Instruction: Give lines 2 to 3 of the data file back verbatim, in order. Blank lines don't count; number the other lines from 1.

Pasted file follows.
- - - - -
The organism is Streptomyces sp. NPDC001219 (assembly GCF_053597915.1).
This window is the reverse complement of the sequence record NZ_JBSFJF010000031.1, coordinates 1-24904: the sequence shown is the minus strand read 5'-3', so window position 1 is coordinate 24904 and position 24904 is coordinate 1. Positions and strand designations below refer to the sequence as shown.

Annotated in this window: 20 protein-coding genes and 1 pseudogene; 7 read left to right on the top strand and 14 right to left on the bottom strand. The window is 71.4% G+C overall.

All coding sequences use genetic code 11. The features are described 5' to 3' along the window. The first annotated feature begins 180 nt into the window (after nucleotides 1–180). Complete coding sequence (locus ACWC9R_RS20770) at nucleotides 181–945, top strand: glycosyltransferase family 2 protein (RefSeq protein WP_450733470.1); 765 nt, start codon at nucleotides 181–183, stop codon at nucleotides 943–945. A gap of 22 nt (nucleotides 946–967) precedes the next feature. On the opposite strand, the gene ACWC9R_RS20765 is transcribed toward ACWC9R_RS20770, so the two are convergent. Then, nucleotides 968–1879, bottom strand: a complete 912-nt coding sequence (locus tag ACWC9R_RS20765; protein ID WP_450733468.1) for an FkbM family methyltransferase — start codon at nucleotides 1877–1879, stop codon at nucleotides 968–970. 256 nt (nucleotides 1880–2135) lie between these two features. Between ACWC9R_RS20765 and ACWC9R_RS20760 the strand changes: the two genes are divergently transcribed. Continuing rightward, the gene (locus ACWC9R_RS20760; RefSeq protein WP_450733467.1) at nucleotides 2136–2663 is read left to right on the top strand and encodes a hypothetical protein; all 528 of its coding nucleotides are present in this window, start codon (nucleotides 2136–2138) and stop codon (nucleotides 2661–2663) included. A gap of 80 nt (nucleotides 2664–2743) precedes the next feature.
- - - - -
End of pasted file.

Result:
This window is the reverse complement of the sequence record NZ_JBSFJF010000031.1, coordinates 1-24904: the sequence shown is the minus strand read 5'-3', so window position 1 is coordinate 24904 and position 24904 is coordinate 1. Positions and strand designations below refer to the sequence as shown.

Annotated in this window: 20 protein-coding genes and 1 pseudogene; 7 read left to right on the top strand and 14 right to left on the bottom strand. The window is 71.4% G+C overall.